This was not a smooth, quick, or comfortable transition, and I still tend to drive with narrower safety margins than makes her comfortable.  I am a work in progress (as is she), and what matters to her most is not slower driving, but acceptance and support of her feelings (instead of poking fun at her caution or otherwise suggesting there is something wrong with her view).  Amazingly, once I was able to segregate my real needs from my false needs, I realized that my greatest need was what Kimberly was so great at giving–empathy and acceptance of my feelings rather than  help avoiding my feelings by “fixing” the situation.  If simple compromise works because neither of us feels very strongly about the matter, then we simply adjust for one another because we care.  But if either of us feels an ongoing discomfort with this solution, we bring it up for discussion, not to figure out a better solution (and so avoid the true issue), but to uncover the real unmet need that is agitating our feelings. 

BTW, Kimberly is a punctual person, she just is not driven to it as I am.

Posted September 26, 2011 by janathangrace in thoughts

Tagged with , , , , ,

What Do I Really Need?   Leave a comment


By suggesting an alternative to wants-versus-needs thinking, which seems to pit rationality against emotions, I am not suggesting that no difference exists between needs.  Surely some needs are more important than others.  I want to challenge the notion that there is some simple objective way of determining my needs, and that, being objective, it’s evaluation requires no input from emotions.  (As a side note, we seem to have this odd notion that our emotions were badly damaged in the Fall, but that our intellect came through nearly unscathed, so that we can trust the latter more than the former).   There are things I clearly need, some for my body (food, water, shelter) and some for my soul (love, interaction, forgiveness).  Those things I need for my soul should never be forfeited for the sake of another, because I am foremost responsible for my own soul, and I never do well by another when I forfeit myself.  God is responsible for their needs.

I don’t mean that we never forgo some food for the soul as a benefit to another… just like skipping a meal, such choices are good for us if they are in the context of a steady, nutritional diet.  The key I think is my own health, for which I am responsible.  One can be spiritually glutinous or spiritually anorexic… in the first, the intake regularly exceeds the output and in the second the output regularly exceeds the intake.  Both are bad for the soul.  The first is characteristic of those we would call “selfish,” but is also characteristic of those who are starving (or feel as though they are starving).  The selfish individual has the emotional resources to do more for others, but chooses not to, while the starving has no such resources.  None of us knows another’s heart well enough to make this determination about them.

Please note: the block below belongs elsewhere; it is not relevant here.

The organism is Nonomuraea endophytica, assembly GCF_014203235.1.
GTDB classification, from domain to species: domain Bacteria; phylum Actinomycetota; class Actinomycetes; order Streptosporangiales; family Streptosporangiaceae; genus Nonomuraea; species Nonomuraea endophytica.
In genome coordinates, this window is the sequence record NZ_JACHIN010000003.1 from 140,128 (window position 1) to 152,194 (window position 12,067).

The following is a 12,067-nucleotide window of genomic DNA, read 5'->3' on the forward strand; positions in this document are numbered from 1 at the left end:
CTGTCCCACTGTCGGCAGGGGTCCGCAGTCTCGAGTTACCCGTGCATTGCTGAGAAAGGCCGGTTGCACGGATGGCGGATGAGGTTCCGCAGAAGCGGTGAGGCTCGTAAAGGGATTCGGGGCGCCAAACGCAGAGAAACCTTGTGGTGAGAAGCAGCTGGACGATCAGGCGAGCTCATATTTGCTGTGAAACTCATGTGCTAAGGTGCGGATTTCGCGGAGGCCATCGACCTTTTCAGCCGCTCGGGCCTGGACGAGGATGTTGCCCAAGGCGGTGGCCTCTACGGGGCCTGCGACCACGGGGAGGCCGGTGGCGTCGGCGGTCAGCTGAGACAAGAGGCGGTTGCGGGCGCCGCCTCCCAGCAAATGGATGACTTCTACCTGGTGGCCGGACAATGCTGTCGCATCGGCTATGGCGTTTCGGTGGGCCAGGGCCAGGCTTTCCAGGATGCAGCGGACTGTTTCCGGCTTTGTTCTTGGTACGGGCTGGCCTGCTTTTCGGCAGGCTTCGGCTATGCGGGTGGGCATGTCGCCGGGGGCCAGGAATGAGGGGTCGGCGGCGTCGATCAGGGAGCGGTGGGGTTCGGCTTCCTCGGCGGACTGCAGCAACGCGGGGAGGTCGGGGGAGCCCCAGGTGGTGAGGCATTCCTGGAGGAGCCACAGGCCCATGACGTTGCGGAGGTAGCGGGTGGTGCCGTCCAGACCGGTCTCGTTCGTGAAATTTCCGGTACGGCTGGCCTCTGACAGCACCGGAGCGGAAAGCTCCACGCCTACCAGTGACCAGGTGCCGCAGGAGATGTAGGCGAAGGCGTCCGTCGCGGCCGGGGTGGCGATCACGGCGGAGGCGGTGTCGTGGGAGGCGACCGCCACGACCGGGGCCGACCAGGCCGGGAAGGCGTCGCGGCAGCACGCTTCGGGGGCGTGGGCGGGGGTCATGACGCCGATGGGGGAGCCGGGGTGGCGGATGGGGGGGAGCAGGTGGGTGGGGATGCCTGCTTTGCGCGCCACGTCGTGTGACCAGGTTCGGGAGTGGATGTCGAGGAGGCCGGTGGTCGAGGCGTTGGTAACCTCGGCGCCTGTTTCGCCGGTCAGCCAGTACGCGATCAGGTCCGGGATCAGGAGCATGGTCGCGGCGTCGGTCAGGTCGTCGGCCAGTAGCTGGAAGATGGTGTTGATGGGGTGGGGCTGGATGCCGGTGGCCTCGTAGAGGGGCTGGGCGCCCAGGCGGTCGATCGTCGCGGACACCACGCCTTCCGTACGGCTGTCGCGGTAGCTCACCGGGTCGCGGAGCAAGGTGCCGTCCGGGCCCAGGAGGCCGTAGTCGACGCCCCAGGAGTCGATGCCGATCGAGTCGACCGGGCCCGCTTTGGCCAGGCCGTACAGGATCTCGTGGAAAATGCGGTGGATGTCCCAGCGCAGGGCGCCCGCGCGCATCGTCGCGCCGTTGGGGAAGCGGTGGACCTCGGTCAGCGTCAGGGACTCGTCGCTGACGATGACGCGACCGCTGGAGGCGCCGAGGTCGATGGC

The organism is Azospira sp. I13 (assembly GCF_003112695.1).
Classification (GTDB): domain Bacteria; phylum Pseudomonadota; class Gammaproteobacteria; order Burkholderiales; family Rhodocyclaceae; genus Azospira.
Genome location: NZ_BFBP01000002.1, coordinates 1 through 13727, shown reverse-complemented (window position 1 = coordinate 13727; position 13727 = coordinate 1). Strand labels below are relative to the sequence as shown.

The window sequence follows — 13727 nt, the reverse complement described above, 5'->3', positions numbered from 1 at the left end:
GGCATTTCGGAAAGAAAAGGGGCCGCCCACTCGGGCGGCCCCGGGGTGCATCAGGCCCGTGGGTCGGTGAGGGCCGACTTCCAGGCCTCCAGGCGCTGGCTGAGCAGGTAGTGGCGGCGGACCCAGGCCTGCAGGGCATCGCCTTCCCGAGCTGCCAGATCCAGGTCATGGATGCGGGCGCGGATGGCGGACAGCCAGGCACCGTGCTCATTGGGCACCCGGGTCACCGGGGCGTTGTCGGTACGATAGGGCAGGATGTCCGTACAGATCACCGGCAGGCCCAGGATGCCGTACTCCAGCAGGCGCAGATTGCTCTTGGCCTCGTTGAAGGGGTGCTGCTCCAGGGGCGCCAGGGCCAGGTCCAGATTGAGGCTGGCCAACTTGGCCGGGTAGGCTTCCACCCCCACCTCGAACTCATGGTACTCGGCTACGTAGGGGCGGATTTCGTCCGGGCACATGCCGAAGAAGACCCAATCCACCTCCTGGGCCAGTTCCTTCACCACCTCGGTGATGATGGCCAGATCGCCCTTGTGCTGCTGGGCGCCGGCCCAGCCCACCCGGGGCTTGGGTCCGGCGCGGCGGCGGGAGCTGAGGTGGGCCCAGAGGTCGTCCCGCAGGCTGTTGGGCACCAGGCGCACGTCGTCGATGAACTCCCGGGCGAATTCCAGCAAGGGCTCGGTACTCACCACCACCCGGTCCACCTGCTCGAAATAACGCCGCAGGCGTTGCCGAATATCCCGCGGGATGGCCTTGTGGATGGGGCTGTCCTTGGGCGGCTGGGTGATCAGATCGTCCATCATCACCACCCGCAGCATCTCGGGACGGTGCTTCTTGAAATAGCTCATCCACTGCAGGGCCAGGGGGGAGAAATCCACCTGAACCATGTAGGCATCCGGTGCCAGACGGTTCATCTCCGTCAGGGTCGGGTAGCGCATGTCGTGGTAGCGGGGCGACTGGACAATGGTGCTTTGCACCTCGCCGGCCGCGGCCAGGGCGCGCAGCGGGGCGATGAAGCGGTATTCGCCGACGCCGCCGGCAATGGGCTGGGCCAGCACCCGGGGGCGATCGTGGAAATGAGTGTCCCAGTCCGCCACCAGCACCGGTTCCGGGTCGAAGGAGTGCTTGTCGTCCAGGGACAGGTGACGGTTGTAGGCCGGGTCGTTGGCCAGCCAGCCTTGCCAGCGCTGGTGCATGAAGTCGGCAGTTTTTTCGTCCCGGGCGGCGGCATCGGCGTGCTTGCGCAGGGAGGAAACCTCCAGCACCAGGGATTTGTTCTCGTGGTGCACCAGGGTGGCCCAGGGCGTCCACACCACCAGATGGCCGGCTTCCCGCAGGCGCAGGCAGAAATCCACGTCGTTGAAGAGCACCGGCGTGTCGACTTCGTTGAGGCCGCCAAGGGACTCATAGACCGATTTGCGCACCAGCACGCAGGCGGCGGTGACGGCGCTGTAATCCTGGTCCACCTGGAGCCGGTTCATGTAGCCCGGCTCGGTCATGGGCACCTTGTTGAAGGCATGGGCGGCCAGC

I Know What I Need!

My effort to bring false and true needs into the discussion fits here.  I believe the problem with those who are “selfish,” is not usually that they imbibe too much or more than their share, but that they fill up on Twinkies and Pringles, and since this does not meet their true need and they remain hungry, they continue to stuff more in to fill that gnawing hunger.  No one turns to alcohol to satisfy a need for alcohol.  They do it to reduce the pain from true needs that are languishing.  It is easy to make folks feel better by satisfying their false needs (it makes the giver feel better as well, so we are inclined to do it without thinking), and sometimes it is the best approach for many reasons, but I think it is good for us to realize we are not providing a remedy for their genuine needs.  Their unsatiated need will remain, stimulating their desire for another bag of popcorn.


Another Piece?

I could give a hundred examples in my own life of misunderstanding my needs and trying to satisfy my hunger with plastic pizzas and wooden fruit–the hungrier you are the harder you chew.  It has a profoundly disrupting spiritual effect in one’s life.  I have had a desparate need for acceptance all my life.  I felt unworthy as I was and thought I could not be loved unless I “got my act together.”  I could not trust any acceptance that came from someone who tried to overlook my faults, because such acceptance was undeserved.  My felt need was for holiness… greater and purer and more constant than I had so that I could be worthy, but no matter how much higher I climbed, my thirst for acceptance remained, driving me deeper into the desert.  My growth in “holiness” (as I undertsood it), instead of fulfilling me, was actually dragging me away from realizing and satisfying my real need, which was to discover and embrace God’s grace.  I’m glad my search was a cul-de-sac or I would still be climbing that mountain.